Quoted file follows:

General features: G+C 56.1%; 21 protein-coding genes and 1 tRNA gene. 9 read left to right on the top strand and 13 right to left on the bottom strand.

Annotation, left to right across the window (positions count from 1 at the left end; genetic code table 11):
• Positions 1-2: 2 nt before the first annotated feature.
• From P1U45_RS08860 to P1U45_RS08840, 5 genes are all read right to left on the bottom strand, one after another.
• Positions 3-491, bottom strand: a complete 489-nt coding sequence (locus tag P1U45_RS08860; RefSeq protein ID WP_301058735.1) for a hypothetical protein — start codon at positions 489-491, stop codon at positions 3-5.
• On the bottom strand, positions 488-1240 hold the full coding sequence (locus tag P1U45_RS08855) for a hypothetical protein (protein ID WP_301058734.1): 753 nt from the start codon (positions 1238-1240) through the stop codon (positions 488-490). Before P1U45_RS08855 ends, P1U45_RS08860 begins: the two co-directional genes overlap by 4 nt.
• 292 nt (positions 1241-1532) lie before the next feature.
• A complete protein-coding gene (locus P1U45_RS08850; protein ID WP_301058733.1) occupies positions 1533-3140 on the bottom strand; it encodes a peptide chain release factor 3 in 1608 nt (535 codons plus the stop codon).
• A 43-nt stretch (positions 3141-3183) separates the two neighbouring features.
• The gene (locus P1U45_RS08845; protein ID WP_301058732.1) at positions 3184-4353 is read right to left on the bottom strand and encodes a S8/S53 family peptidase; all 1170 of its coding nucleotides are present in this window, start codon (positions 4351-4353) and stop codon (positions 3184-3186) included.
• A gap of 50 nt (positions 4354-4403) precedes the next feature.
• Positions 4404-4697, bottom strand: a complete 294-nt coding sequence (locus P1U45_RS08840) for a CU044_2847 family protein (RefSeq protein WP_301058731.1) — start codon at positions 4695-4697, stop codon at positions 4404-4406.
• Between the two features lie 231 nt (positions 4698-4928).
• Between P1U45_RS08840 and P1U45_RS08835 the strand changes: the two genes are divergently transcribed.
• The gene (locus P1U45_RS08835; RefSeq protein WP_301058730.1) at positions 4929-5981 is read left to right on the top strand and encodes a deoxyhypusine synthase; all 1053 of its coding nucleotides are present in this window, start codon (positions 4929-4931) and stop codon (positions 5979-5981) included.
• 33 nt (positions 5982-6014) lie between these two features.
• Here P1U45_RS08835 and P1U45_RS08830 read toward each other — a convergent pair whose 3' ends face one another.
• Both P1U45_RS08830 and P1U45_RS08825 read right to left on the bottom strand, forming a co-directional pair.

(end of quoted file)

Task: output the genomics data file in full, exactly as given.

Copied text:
General features: G+C 56.1%; 21 protein-coding genes and 1 tRNA gene. 9 read left to right on the top strand and 13 right to left on the bottom strand.

Annotation, left to right across the window (positions count from 1 at the left end; genetic code table 11):
• Positions 1-2: 2 nt before the first annotated feature.
• From P1U45_RS08860 to P1U45_RS08840, 5 genes are all read right to left on the bottom strand, one after another.
• Positions 3-491, bottom strand: a complete 489-nt coding sequence (locus tag P1U45_RS08860; RefSeq protein ID WP_301058735.1) for a hypothetical protein — start codon at positions 489-491, stop codon at positions 3-5.
• On the bottom strand, positions 488-1240 hold the full coding sequence (locus tag P1U45_RS08855) for a hypothetical protein (protein ID WP_301058734.1): 753 nt from the start codon (positions 1238-1240) through the stop codon (positions 488-490). Before P1U45_RS08855 ends, P1U45_RS08860 begins: the two co-directional genes overlap by 4 nt.
• 292 nt (positions 1241-1532) lie before the next feature.
• A complete protein-coding gene (locus P1U45_RS08850; protein ID WP_301058733.1) occupies positions 1533-3140 on the bottom strand; it encodes a peptide chain release factor 3 in 1608 nt (535 codons plus the stop codon).
• A 43-nt stretch (positions 3141-3183) separates the two neighbouring features.
• The gene (locus P1U45_RS08845; protein ID WP_301058732.1) at positions 3184-4353 is read right to left on the bottom strand and encodes a S8/S53 family peptidase; all 1170 of its coding nucleotides are present in this window, start codon (positions 4351-4353) and stop codon (positions 3184-3186) included.
• A gap of 50 nt (positions 4354-4403) precedes the next feature.
• Positions 4404-4697, bottom strand: a complete 294-nt coding sequence (locus P1U45_RS08840) for a CU044_2847 family protein (RefSeq protein WP_301058731.1) — start codon at positions 4695-4697, stop codon at positions 4404-4406.
• Between the two features lie 231 nt (positions 4698-4928).
• Between P1U45_RS08840 and P1U45_RS08835 the strand changes: the two genes are divergently transcribed.
• The gene (locus P1U45_RS08835; RefSeq protein WP_301058730.1) at positions 4929-5981 is read left to right on the top strand and encodes a deoxyhypusine synthase; all 1053 of its coding nucleotides are present in this window, start codon (positions 4929-4931) and stop codon (positions 5979-5981) included.
• 33 nt (positions 5982-6014) lie between these two features.
• Here P1U45_RS08835 and P1U45_RS08830 read toward each other — a convergent pair whose 3' ends face one another.
• Both P1U45_RS08830 and P1U45_RS08825 read right to left on the bottom strand, forming a co-directional pair.